The Boys showrunner Eric Kripke recently divulged some information about what the upcoming Season 3 of the Amazon Studios series will be about.

Kripke discussed the show with Deadline, where he not only discussed the show’s production amidst Covid protocols in Canada, but also delved into what the show will be exploring in its third season.

Specifically, Kripke discussed what the show will explore through Jensen Ackles’ Soldier Boy character.

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Deadline’s Matthew Carey asked Kripke, “I doubt you want to divulge any season 3 spoilers, but maybe you could talk about your goals for the season as you set to work on it.”

Kripke responded, “We’ve been certainly a political and satirical show. We were really interested in exploring both the recent history of Vought, the company in the show, but also through that the recent history of the United States…”

“We got really interested in the myths we tell ourselves, to feel that we’re righteous, really exploring America itself as a myth,” he asserted.

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He further detailed that they will do this through Soldier Boy and flashbacks to World War II, “A big element of the comics actually are flashbacks to World War II and Vietnam. I always really loved it because you got to see how the superhero phenomenon didn’t just affect the present, but how it affected parts of the past as well.”

“And so we have this character, Soldier Boy, played by Jensen Ackles, and he’s been around since World War II and was the first Vought superhero. Through him and through his story, we’re able to explore a lot of the history of the country, really,” he continued.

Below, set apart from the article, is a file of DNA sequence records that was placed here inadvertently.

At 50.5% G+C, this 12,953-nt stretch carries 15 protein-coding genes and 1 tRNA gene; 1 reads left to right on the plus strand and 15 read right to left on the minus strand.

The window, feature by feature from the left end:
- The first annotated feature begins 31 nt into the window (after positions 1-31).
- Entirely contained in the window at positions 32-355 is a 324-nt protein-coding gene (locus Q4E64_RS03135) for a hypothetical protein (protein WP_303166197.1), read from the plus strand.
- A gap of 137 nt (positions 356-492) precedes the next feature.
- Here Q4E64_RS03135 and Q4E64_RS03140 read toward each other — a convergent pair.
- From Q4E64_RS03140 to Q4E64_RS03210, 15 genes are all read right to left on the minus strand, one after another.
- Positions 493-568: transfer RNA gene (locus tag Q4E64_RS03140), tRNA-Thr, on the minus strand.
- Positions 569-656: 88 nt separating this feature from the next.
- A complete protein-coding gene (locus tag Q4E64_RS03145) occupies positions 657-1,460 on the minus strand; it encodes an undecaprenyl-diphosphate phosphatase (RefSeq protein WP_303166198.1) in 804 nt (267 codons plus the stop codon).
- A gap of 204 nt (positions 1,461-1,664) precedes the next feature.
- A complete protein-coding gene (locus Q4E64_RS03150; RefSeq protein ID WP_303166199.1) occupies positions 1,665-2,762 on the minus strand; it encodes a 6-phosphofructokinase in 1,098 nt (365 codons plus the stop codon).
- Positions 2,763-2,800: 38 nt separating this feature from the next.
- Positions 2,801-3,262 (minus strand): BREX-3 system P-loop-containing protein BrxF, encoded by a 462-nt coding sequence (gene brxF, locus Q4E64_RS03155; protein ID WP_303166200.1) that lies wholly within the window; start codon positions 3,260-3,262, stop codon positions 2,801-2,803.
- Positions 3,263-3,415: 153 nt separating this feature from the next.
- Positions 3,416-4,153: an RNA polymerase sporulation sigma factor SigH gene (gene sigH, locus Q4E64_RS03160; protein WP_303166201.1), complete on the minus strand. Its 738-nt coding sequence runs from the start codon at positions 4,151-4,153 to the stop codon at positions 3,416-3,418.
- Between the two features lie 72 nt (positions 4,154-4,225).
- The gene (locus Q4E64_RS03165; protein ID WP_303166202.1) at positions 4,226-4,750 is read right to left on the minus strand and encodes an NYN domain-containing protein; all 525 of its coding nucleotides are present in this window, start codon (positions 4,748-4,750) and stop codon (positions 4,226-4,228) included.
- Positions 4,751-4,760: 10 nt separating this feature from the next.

He then added, “I’d say in previous seasons the boogeyman for you to be scared of used to be, ‘The terrorists are coming to get you.’ And now it’s sort of metastasized into, I think, a much more ominous, ‘Your neighbor is coming to get you.’ And that’s scary to me, how politics are turning us on each other.”

Kripke concluded, “So, we want to explore what it means to be in America, really.”

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Related: The Boys Showrunner Eric Kripke Claims “The White Dudes Standing Next To You” Are “the Most Dangerous People”

Interestingly enough, Kripke was one of the people stoking the fear that your neighbor was coming to get you while he was promoting Season 2 of The Boys. 

Back in August 2020, Kripke was asked, “In season two, there’s the supervillain terrorists all over the world that have been activated by Homelander. However, you never really get the sense that they’re more dangerous than their creators. Can you talk to me a little bit about that dynamic?”

The showrunner responded, “Yeah, it’s a great question. We were really interested in exploring the idea of authority figures getting the public really riled up with xenophobia and racism, but ultimately the most dangerous people are the white dudes standing next to you. We wanted to reflect that story. So, the supervillains are, in a way, a misdirect.”

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He then specifically pointed towards Donald Trump and Republicans claiming the show was a parallel to the travel ban and President Trump’s immigration policies.

Kripke explained, “We wrote it at the time of the travel ban, if you remember; the caravan that were “going to come over the border and rape all the white women.” We were in that world, and the way that authority figures were drumming up fear in these outsiders was disgusting, frankly.”